The Coastal Star

Mom’s beautiful bounty cheers families facing hard times

By Emily J. Minor

                  This is the time of year so many of us dread — packing up all the Christmas gear, and stowing it away until next — but at Valerie Miller’s house in Delray Beach, they’re probably doing it with happy hearts.

                  Christmas, you see, came to them this year courtesy of the Boys & Girls Clubs of Palm Beach County, a husband-wife team with great generosity, and an amazing lady named Jeanne Bice — perhaps best-known for slapping glitter on just about everything, including a bad mood.

                  Confused?

                  Hang in there, because this is a nice one.

                  Jeanne Bice was the Quacker Lady on QVC, the funny single mother-turned-mogul who created the line of Quacker Factory apparel and loved anything sparkly — including holidays, family and kids. When the Boca Raton entrepreneur died in June, her family wasn’t just left with a broken heart.

                  After all, Bice was only 71 when she died.

                  They were also left with all her Christmas decorations — boxes and boxes and boxes of them. Enough to fill her very large attic.

                  Eventually, Bice’s Christmas tidings — everything from gift bags and ribbon to delicate tree ornaments and life-sized Santas — made it to the Naoma Donnelley Haggin Boys & Girls Club in Delray Beach, where several hundred families got to shop — for free.

                  Bice’s daughter-in-law, Karin, and Bice’s son, Tim, gave away all of Jeanne Bice’s decorations just before Christmas so the Boys & Girls Club kids would have a family tree with decorations and lights and ornaments.

                  They gave it away so the kids could have Christmas.

                  “We haven’t had a Christmas tree in three years,” admitted Miller back in December, packing up one of Bice’s 8-foot trees along with bags of lights and baubles. “We’ve been going through some pretty hard times.”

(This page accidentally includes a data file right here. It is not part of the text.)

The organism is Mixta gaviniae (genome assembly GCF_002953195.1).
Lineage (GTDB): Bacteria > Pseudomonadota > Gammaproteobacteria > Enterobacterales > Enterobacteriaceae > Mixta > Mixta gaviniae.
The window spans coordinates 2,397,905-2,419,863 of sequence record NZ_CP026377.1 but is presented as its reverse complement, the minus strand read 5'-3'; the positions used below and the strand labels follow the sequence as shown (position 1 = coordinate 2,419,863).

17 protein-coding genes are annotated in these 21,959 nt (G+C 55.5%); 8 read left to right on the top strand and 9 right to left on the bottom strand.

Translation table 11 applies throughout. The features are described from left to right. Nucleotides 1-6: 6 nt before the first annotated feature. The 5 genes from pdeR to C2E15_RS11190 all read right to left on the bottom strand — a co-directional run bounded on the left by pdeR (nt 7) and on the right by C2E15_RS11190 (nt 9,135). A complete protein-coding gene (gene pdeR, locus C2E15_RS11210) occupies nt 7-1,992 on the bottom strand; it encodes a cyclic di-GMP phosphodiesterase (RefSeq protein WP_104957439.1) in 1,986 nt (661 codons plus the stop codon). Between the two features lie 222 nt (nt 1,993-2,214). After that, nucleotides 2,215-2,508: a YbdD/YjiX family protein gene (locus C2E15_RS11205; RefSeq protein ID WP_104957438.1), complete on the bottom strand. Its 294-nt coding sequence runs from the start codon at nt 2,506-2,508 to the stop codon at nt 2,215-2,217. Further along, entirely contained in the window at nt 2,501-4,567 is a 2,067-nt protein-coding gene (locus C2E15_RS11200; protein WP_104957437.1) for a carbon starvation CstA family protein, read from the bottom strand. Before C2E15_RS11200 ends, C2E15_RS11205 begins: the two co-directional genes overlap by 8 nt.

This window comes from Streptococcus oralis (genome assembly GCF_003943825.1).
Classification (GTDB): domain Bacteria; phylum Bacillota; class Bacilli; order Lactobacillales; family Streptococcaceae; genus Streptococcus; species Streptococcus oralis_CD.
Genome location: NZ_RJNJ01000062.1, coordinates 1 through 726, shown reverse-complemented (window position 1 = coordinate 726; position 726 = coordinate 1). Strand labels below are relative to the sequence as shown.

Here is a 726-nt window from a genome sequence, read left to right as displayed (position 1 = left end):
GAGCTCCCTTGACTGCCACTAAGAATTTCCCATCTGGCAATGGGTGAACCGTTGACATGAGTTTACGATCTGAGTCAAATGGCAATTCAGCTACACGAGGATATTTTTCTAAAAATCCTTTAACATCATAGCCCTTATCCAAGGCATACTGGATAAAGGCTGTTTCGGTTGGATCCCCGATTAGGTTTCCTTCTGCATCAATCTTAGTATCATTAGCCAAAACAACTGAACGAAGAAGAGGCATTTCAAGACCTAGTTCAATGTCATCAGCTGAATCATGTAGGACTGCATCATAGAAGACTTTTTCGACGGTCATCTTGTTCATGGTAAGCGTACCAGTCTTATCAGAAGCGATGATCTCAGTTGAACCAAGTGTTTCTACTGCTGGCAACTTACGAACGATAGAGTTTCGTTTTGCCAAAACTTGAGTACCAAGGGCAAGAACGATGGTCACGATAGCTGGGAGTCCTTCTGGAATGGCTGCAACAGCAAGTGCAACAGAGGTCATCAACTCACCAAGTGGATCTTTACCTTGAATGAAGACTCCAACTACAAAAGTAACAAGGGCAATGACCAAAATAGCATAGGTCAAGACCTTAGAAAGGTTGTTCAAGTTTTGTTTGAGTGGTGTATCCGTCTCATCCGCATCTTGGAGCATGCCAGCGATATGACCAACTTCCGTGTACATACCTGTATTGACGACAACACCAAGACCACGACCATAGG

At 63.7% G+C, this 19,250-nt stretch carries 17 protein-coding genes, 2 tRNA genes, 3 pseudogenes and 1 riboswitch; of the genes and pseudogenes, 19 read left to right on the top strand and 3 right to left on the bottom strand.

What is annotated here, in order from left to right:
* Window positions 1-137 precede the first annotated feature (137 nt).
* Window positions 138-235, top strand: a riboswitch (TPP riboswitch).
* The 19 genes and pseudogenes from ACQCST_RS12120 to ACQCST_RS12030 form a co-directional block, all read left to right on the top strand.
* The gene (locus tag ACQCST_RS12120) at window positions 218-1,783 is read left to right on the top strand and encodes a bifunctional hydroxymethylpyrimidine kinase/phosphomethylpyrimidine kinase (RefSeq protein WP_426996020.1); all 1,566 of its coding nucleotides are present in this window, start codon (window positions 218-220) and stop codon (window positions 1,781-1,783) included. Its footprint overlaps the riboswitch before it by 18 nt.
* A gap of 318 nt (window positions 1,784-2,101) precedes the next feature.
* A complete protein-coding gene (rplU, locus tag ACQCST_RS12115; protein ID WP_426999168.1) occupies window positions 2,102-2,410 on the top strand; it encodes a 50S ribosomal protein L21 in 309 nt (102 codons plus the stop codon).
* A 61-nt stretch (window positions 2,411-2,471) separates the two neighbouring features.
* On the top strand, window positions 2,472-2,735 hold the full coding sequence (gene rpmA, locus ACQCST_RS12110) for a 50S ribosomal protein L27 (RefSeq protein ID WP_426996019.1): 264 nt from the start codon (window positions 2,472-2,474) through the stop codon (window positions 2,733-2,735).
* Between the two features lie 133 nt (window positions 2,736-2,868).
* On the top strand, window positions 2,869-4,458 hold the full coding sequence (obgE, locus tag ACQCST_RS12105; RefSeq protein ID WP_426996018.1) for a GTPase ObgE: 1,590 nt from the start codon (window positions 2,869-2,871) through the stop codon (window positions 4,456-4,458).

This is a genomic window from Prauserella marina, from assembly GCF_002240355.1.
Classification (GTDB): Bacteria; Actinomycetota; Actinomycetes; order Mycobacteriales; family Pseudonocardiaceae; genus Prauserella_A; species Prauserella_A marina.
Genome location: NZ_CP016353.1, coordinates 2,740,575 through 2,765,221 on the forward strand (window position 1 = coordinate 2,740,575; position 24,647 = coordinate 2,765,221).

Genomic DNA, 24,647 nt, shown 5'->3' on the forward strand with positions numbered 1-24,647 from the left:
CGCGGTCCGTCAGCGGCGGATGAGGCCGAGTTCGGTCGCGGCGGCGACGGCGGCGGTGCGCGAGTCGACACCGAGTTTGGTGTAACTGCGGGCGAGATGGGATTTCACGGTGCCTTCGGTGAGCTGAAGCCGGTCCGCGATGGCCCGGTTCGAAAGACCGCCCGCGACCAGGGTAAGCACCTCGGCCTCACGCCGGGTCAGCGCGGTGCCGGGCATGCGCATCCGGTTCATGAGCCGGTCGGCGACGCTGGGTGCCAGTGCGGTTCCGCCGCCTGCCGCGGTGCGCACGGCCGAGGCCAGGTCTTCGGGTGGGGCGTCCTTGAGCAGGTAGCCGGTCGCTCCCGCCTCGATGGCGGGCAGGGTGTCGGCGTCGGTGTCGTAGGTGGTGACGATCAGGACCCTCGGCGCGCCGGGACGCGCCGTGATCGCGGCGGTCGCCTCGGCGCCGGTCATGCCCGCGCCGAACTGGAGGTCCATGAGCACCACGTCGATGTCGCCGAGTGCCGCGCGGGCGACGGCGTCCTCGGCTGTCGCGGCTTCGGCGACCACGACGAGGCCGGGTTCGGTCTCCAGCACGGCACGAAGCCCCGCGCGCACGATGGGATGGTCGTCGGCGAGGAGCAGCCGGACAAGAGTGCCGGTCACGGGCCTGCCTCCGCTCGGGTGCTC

Her daughter, Andriana, 9, was downright giddy in the parking lot.

                  “I can’t believe we’re going to have a tree!” she said, twirling.

                  The idea, say both Karin and Tim, evolved from a very simple truth: This woman who loved the holidays so much that she’d put up a tree for everything from Fourth of July to Halloween would have wanted these families to have her things.

                  “A lot of these families don’t have money to get the kids a little something for Christmas, let alone decorate the house,” said Tim Bice, who lost his sister, Lee, just a few weeks after his mom died.

                  “It’s just been unbelievably emotional to deal with all this, so it’s nice that something nice is coming out if it.”

                  Dolly W. Steinman, who’s chairman of the Delray board, said the idea came to them when she and her husband were out to dinner with Karin and Tim Bice. Steinman said nearly 200 families were able take home a generous sampling of Jeanne Bice’s cheer.

                  “She’s up there loving this,” said Steinman, who said Jeanne Bice “would walk into a room and light it up.”

                  Most of the kids at the December event probably didn’t know who Jeanne Bice was. They didn’t know about her personal struggles or her perseverance or her devoted family that misses her so.

                  But people like Tedra Hall and her four kids now know this: Someone very special put some sparkle in their Christmas this year.

                  “We didn’t have any decorations until we came here,” Hall said.

                  “I’m so excited,” said her daughter, 11-year-old daughter, Teandra — beaming from ear to ear.

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